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I'm having troubles with understanding how SPDY can solve HOL blocking.

Quote from: http://chimera.labs.oreilly.com/books/1230000000545/ch02.html#TCP_HOL

To understand why that is the case, recall that every TCP packet carries a unique sequence number when put on the wire, and the data must be passed to the receiver in-order (Figure 2-8). If one of the packets is lost en route to the receiver, then all subsequent packets must be held in the receiver’s TCP buffer until the lost packet is retransmitted and arrives at the receiver. Because this work is done within the TCP layer, our application has no visibility into the TCP retransmissions or the queued packet buffers, and must wait for the full sequence before it is able to access the data. Instead, it simply sees a delivery delay when it tries to read the data from the socket. This effect is known as TCP head-of-line (HOL) blocking.

So HOL blocking exists because TCP guarantees in-order delivery. But here the user igrigorik says that SPDY allows for the packet to come in different order. But isn't SPDY just a HTTP replacement? Meaning it still runs over TCP (from here).

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HOLB has several causes, of which packet retransmission is one, but it's not the one relevant to HTTP and SPDY. The one relevant to HTTP and SPDY is the fact that in HTTP 1.x multiple requests must be responded in order.

Imagine a HTTP client that sends to a server 2 requests over the same TCP connection, and that the first response is "large" in content length while the second response is "small" in content length.

Due to the nature of the HTTP 1.x protocol, the second response must wait for the first response to complete. The second response is head-of-line blocked by the first response.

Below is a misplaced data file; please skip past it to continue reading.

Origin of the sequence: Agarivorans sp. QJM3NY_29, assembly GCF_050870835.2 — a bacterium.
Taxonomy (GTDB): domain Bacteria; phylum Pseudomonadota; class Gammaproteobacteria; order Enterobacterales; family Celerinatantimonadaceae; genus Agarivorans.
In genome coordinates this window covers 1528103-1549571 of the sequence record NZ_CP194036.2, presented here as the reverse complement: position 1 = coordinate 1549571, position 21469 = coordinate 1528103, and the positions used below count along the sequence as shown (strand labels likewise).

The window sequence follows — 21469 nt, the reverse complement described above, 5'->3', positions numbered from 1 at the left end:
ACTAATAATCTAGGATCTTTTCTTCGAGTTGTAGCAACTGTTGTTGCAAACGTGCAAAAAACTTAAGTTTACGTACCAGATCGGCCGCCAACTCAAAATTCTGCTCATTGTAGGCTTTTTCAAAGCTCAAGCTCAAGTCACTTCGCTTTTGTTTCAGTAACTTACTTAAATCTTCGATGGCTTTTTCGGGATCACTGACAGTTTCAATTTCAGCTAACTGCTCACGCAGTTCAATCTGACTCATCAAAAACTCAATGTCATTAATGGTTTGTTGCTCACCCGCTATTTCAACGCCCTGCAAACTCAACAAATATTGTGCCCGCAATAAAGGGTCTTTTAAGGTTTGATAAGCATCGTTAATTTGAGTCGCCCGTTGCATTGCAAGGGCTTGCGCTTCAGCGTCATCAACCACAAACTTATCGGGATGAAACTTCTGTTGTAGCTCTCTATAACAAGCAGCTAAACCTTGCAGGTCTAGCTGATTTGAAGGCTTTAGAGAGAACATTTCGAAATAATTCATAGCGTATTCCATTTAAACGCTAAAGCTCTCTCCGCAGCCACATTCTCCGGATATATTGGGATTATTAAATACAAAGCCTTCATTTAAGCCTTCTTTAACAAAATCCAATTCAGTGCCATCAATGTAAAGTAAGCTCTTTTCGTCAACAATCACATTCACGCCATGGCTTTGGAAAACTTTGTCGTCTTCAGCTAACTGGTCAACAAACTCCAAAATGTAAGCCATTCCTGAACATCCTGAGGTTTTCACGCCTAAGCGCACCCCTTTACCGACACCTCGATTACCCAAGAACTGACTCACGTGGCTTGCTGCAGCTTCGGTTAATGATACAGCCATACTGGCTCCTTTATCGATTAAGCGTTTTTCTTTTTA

With multiplexed protocols like SPDY and HTTP 2, instead, this type of HOLB does not exist, because the second "small" response can arrive to the client well before the first "large" response (they can even be interleaved).

The diagram of the question you referenced above explains it graphically.

Ilya, in his response, was not referring to TCP packets, but to HTTP "packets" when he was saying that they can be out of order. Imagine a "packet" made of the HTTP headers, and a "packet" made of POST data to be uploaded to the server (or, in a response, "packets" made of the data to be downloaded to the client). In HTTP 1.x, these HTTP "packets" must be in order (first all the HTTP "packets" of request 1, then all the HTTP "packets" of request 2; or first all the HTTP "packets" of response 1 and then all the HTTP "packets" of response2), while in SPDY and HTTP 2 they may be out of order or even interleaved.

The lack of this kind of HOLB in SPDY and HTTP 2 makes these protocols more efficient than HTTP 1.x.

The HOLB caused by TCP retransmissions affects any TCP based protocol, included multiplexed protocols like SPDY and HTTP 2, and duplex protocols like HTTP 1.x.

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